"That’s when we sat down, the three parties Multispares, Bacchus – back then – and Grendas, and we came up with a framework."

Pecen sees the project as a partnership.

"I have a good knowledge of how TIMS works, and having that insight gave me some confidence in what could be achieved," he says.

The Multispares B2B portal is progressively being patched through to all Grenda bus depots, and will progressively be introduced across all depots operated by parent company Ventura.

"It’s a major project," Pecen says.

Grenda’s fleet counts to 650, Ventura also 650, which takes the total fleet to 1,300 potentially requiring Multispares-supplied bus parts.

"It’s the biggest fleet in Melbourne, and we are one of Australia’s largest private operators," Pecen says.

"Being big we need this system, but I can see this working in smaller operations."

To get the project off the ground three years ago, Pecen started slowly in smaller Grenda depots.

"We have depots which range from 70 buses to a couple of hundred, and the system works in all applications."

While the concept accounts for each depot store holding parts on consignment, reality has it that not all parts held at a depot is part of that consignment.

"There is a part of the store we own and a part that’s consignment," Pecen says.

"That’s the beauty of the system which, as far as the mechanics and the workshop managers are concerned, they treat every spare part in the storeroom the same."

The B2B system separates ownership of stock.

"As far as a mechanic or a workshop manager is concerned they don’t have to worry about what’s what," says Pecen.

After scanning and the invoice is raised, Pecen ‘tests’ the invoice pricing.

"We have the authorised prices in our system, and if they’re okay they get processed," he says.

Currently the invoices come back to Pecen by email as PDFs, but alterations are being made where by the end of this year invoices will come back as data.

"The invoices will go directly into our accounting system, and that’s what we had in mind in setting it all up," he says.

"We want to fully integrate this so we get efficiencies all along the process.

"After Christmas our invoices from Multispares will come in electronically, they will go straight into our accounts payable system, and through our authorisation system they will be paid without anyone touching it."

By November, Pecen also aims to have two of the largest Ventura depots running with Multispares B2B.

Not only is the system leading to less inventory items held at Grenda-Ventura bus depots, but site workshops have progressively ‘cleaned up’.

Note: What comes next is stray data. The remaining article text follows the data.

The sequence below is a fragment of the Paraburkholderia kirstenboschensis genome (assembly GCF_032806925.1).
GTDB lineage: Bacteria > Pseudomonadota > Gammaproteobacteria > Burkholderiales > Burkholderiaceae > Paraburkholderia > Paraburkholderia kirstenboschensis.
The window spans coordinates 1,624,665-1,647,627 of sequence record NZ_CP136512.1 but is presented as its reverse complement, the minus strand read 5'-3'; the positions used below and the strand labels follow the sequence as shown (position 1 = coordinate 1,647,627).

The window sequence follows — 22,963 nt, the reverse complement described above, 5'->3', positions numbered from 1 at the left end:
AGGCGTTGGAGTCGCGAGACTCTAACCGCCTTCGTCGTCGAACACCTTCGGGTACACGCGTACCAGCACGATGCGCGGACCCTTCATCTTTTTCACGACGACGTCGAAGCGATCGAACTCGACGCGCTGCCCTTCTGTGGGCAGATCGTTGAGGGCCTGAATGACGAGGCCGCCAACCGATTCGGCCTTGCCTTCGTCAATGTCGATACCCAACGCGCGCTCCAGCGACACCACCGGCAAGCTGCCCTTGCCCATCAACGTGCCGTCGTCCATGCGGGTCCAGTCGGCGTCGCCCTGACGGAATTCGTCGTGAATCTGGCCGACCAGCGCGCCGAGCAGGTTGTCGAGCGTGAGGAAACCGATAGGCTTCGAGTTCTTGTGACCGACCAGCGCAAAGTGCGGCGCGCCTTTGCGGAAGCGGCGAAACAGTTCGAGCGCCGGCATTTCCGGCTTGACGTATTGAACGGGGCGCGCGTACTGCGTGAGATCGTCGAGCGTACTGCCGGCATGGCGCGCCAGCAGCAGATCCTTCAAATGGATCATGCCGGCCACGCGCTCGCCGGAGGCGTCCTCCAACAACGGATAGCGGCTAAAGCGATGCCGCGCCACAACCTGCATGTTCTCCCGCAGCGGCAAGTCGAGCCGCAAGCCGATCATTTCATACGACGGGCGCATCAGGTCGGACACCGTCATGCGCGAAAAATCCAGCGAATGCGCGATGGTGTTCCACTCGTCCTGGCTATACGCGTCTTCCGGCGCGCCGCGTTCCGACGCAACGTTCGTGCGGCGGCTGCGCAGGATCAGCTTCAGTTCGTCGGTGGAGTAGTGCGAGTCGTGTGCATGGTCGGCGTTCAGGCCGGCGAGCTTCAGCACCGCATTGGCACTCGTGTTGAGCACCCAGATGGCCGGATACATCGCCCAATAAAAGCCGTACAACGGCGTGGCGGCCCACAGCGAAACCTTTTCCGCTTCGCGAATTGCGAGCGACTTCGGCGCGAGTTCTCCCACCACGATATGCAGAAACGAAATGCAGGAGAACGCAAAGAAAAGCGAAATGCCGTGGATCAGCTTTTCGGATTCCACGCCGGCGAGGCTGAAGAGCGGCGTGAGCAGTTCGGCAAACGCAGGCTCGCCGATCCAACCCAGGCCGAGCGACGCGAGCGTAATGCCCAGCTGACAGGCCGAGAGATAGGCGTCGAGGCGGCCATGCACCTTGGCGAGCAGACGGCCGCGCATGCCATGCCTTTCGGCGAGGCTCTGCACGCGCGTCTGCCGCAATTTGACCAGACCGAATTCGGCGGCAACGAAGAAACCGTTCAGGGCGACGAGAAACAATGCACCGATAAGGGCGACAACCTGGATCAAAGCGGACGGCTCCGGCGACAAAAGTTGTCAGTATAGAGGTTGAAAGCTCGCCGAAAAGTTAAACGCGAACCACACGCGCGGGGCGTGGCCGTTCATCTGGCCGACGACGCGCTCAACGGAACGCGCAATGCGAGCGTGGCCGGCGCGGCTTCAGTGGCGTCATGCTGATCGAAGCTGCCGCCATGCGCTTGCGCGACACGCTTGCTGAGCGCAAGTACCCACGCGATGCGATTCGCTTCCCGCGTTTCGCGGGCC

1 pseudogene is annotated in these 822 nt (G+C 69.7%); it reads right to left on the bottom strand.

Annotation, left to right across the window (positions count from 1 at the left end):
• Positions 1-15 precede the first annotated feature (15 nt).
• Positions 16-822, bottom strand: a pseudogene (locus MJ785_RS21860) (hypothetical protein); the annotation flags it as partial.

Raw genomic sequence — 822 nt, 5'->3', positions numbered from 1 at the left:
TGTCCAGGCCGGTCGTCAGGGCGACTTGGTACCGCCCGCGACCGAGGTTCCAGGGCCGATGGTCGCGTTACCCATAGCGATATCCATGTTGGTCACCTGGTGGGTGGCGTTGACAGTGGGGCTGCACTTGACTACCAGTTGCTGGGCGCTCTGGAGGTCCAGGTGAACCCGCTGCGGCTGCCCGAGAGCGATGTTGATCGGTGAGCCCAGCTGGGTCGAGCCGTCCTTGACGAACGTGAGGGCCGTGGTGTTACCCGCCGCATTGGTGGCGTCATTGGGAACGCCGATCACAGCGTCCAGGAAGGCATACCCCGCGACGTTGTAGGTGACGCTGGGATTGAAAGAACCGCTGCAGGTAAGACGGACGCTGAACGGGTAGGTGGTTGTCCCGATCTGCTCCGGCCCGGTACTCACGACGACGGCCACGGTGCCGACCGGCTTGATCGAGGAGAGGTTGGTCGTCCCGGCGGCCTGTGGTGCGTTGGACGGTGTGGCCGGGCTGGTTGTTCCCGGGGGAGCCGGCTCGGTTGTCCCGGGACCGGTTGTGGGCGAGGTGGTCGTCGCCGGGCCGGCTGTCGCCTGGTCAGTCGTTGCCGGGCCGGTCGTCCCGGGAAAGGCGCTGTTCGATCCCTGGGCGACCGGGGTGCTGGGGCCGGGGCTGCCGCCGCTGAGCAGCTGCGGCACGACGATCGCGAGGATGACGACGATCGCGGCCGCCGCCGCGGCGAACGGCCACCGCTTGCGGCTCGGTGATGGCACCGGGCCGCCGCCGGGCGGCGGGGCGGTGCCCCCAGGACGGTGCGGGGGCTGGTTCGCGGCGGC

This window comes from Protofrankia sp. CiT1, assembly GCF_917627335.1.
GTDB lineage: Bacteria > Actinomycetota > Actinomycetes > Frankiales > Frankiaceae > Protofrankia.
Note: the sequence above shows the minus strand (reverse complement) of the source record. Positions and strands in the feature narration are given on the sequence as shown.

"It got rid of our obsolete stock, cleaned up our operation and gave us more structure," Pecen says.

"We are actually reducing the amount of stock that we hold, and spare parts held by a depot could be dead money."

Pecen sees stock holding starting to shrink across the network.

"We are still getting the buses out on the road per normal – we don’t miss a beat."

In supply chain parlance, the system is categorised as ‘just in time’ management, and rather take the stress of implementing and running parts procurement, Pecen passes that back to the ‘experts’.

Trapeze Australia & New Zealand General Manager Mark Woodhead says operators tend to carry much more stock than necessary, particularly now when times are a bit tougher.

"The operator feels they must have stock at hand so they can repair the bus, get it back on the road and meet service requirements," he says.

"But they need faith and confidence in real time and the logistics chain management which is happening world-wide in many industries.

"We will supply you the parts ‘just in time’."

Woodhead says the savings are obvious, but to realise the cost advantages requires re-thinking how parts are procured by the depot.

"Operators need to be confident that the system works, and to get through the psychological barrier of ‘I don’t need to own the stock’," he says.

"Even where existing clients have TIMS, the mindset they first need to get around is that they don’t own the stock anymore. And the beauty of it is that it frees up so much capital for the bus operator."

Currently, TIMS is used at about 40 bus operations Australia-wide, interfacing with the Multispares B2B portal at ten fleet workshops with two more committed to coming online in October.



Stewart says the B2B system was designed specifically with bus operators in mind, and would not be immediately practicable in truck transport, based on different models of vehicle ownership and repair.

And while 70 percent of Multispares’ expansive enterprise enjoys close relationships with freight operators, the truck industry works in a different way to the bus sector in terms of how parts are used in the vehicle maintenance regime.

Representing core business at 70 percent of Multispares’ annual turnover, the truck industry – as viewed by Stewart – is essentially divided into three groups of customers, being owner-drivers, independent workshops and fleets.